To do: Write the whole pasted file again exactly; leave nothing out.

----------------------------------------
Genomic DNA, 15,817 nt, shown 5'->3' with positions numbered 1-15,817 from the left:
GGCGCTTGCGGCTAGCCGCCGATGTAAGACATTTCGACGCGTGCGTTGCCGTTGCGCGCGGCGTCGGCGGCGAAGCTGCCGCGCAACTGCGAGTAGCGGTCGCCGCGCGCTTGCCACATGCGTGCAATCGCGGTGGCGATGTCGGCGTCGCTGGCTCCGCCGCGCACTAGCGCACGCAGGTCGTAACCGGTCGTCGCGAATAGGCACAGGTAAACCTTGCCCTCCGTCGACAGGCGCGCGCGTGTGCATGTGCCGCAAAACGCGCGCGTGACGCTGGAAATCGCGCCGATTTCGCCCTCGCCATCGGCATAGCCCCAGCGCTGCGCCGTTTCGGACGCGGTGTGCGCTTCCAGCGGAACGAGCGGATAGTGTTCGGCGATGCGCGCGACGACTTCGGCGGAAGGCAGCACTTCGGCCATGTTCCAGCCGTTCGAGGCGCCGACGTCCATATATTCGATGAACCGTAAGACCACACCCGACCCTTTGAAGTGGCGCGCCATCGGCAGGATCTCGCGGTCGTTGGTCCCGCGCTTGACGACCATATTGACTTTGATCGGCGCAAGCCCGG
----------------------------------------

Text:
Genomic DNA, 15,817 nt, shown 5'->3' with positions numbered 1-15,817 from the left:
GGCGCTTGCGGCTAGCCGCCGATGTAAGACATTTCGACGCGTGCGTTGCCGTTGCGCGCGGCGTCGGCGGCGAAGCTGCCGCGCAACTGCGAGTAGCGGTCGCCGCGCGCTTGCCACATGCGTGCAATCGCGGTGGCGATGTCGGCGTCGCTGGCTCCGCCGCGCACTAGCGCACGCAGGTCGTAACCGGTCGTCGCGAATAGGCACAGGTAAACCTTGCCCTCCGTCGACAGGCGCGCGCGTGTGCATGTGCCGCAAAACGCGCGCGTGACGCTGGAAATCGCGCCGATTTCGCCCTCGCCATCGGCATAGCCCCAGCGCTGCGCCGTTTCGGACGCGGTGTGCGCTTCCAGCGGAACGAGCGGATAGTGTTCGGCGATGCGCGCGACGACTTCGGCGGAAGGCAGCACTTCGGCCATGTTCCAGCCGTTCGAGGCGCCGACGTCCATATATTCGATGAACCGTAAGACCACACCCGACCCTTTGAAGTGGCGCGCCATCGGCAGGATCTCGCGGTCGTTGGTCCCGCGCTTGACGACCATATTGACTTTGATCGGCGCAAGCCCGG